Decision-making is an essential skill for all of us, but our decisions can have far-reaching consequences in business.
According to research, we can make around 35,000 decisions every day. Although this is a mind-boggling figure, most of these are relatively unimportant such as what to eat (a whopping 222.6 decisions on food choices alone according to a study carried out by Cornell University), what to wear, and other similar low-level decisions.
Nobody will be capable of making 35,000 high-level decisions a day in business. However, if you have major responsibilities, you need to ensure that your important decisions are right. So why do we make irrational decisions in business, and what can we do to prevent them? Let’s take a look.
Thinking Fast and Slow
by Daniel Kahneman
⏱ 12 minutes reading time
🎧 Audio version available
We can’t make good decisions when we are fatigued. Carrying out too many tasks that require mental energy and focus is unsustainable for long periods of time, and when we get tired, our decision-making capability can be impacted. However mentally agile or intelligent you may be, nobody can perform at the top level when fatigued.
So if you do need to make important decisions, try and schedule meetings and important phone calls for when your energy levels are at their highest. That way, your mental processes are more efficient and more likely to lead to good decision-making.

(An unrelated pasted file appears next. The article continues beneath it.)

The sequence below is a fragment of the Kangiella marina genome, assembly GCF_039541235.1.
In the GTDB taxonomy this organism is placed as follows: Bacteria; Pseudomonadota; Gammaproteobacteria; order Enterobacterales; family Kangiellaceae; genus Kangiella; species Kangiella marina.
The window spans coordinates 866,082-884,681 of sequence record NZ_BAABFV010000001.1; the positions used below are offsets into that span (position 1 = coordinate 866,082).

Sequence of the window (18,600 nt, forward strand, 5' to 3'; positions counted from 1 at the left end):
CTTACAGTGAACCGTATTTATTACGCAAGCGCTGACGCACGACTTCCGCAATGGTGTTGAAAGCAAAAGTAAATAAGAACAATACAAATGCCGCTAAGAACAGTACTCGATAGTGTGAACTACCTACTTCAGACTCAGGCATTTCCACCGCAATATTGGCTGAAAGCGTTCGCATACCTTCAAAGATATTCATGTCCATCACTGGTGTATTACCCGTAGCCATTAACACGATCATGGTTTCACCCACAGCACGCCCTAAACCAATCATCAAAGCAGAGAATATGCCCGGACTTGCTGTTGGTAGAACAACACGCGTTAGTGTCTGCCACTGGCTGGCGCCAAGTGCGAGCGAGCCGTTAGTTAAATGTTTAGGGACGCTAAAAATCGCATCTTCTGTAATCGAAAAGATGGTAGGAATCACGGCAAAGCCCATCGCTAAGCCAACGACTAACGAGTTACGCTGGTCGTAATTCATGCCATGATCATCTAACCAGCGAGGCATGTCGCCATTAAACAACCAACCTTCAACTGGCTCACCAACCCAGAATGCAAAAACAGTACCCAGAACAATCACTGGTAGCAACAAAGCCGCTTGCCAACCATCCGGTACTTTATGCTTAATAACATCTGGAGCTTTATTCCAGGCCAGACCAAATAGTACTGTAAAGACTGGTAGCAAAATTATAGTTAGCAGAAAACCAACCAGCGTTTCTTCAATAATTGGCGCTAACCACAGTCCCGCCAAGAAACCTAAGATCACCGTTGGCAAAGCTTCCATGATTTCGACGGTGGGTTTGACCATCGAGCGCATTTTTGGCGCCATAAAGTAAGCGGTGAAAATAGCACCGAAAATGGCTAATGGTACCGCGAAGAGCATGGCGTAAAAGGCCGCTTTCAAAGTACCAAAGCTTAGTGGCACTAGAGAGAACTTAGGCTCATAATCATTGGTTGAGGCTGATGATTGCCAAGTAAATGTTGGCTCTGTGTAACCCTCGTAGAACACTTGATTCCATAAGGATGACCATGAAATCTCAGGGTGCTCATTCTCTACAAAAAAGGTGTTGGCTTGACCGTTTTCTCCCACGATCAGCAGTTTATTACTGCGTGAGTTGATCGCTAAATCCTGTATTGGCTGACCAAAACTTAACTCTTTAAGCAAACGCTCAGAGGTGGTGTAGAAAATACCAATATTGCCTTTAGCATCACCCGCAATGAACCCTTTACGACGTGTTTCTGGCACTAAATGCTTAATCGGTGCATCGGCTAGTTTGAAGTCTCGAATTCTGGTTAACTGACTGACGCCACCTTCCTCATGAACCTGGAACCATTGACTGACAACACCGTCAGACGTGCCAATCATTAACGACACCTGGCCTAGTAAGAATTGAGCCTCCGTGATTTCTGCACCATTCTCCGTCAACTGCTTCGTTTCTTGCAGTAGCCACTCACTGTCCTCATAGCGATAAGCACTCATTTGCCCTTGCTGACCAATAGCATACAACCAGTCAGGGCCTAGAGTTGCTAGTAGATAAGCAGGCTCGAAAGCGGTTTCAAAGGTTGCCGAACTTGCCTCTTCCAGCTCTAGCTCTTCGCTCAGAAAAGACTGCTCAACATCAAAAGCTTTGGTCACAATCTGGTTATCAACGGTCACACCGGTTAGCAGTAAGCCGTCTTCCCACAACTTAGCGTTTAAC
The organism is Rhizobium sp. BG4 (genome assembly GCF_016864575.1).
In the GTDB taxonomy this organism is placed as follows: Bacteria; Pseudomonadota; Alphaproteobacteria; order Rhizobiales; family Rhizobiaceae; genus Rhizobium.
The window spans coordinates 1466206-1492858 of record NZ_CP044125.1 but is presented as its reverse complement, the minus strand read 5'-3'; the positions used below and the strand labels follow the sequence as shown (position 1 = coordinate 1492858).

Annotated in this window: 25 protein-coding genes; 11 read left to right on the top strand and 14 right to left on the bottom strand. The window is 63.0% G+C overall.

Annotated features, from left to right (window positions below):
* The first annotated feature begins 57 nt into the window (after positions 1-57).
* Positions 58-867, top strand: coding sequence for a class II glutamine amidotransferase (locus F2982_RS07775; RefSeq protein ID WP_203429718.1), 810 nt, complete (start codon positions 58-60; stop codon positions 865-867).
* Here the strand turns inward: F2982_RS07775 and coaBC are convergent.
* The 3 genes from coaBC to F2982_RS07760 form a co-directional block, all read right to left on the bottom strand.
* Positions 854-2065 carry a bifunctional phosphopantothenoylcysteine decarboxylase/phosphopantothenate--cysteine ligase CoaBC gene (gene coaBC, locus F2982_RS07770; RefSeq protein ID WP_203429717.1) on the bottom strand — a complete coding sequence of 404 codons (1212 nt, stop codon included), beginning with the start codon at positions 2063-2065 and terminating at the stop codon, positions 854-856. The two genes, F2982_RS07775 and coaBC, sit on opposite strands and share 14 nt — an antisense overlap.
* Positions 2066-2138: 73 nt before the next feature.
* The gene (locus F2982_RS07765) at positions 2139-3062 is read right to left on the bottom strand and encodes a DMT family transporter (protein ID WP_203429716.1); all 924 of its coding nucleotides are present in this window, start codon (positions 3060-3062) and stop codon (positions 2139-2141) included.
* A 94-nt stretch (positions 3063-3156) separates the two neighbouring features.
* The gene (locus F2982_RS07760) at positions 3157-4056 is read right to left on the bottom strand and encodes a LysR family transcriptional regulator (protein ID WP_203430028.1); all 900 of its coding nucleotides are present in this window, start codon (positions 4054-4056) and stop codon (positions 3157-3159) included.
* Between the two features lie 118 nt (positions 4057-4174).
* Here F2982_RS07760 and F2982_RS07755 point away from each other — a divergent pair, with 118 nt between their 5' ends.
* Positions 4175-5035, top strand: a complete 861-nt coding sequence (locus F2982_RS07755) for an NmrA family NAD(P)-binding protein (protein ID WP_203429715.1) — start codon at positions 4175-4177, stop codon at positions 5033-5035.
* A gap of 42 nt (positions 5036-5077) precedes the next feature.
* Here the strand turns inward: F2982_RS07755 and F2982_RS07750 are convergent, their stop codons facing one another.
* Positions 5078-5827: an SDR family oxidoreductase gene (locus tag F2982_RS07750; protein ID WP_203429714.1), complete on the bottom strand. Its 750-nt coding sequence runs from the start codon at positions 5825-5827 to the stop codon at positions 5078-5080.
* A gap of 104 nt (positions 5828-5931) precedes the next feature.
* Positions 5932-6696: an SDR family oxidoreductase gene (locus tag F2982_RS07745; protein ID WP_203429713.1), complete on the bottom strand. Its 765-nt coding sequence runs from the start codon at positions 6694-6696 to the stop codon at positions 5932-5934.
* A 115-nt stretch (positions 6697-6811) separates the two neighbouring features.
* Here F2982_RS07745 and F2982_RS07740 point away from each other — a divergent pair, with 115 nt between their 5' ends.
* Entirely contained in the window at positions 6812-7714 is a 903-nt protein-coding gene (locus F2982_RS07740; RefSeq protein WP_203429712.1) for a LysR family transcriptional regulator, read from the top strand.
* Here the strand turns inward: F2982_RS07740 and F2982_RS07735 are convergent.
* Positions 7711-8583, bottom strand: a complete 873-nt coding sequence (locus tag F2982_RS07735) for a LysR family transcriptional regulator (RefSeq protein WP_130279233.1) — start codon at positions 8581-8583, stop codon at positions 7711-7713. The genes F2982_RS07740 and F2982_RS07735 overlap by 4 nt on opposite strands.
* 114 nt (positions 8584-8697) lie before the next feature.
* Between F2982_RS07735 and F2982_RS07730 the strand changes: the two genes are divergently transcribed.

It can be easy to get swept away on a cloud of optimism, especially if you are involved in new and exciting ways that promise great returns. The term for this is irrational exuberance. It is especially relevant in the stock or money market when people lose their heads and their money over the latest fantastic get rich scheme.
History has shown us that this is a common phenomenon. The South Sea Bubble, the Tulip craze in the Netherlands, saw people selling their homes to buy tulip bulbs in the 1600s. More recently, the Dot Com crash of the 90s and the Stock market collapse of the 2000s are all examples of over-optimism in decision making. Many otherwise canny Investors have made bad decisions to get involved in get-rich-quick schemes based on irrational exuberance.
Avoid herding behavior
Just because everyone seems to be favoring a course of action, it doesn’t mean that they are right. As with over-optimism, following the herd is not always a good idea. Try not to be swayed by herd opinion and if your gut instincts tell you this latest scheme or investment is unreliable, listen to it!
Keep your emotions in check
Emotional decisions are bad news in business, yet everyone falls prey to their own emotions sometimes when it comes to decision-making. However, decision-making is seriously impacted at times of peak emotion such as joy, anger, frustration, and excitement.
Never fire off an angry email or agree to a new scheme when you are not entirely in control of your emotions. Instead, take time to reflect upon your decision and, if necessary, sleep on it. Business decisions require a calm, analytical brain rather than a hot-headed response. So save your emotions for your world outside the business and keep calm when it comes to making decisions.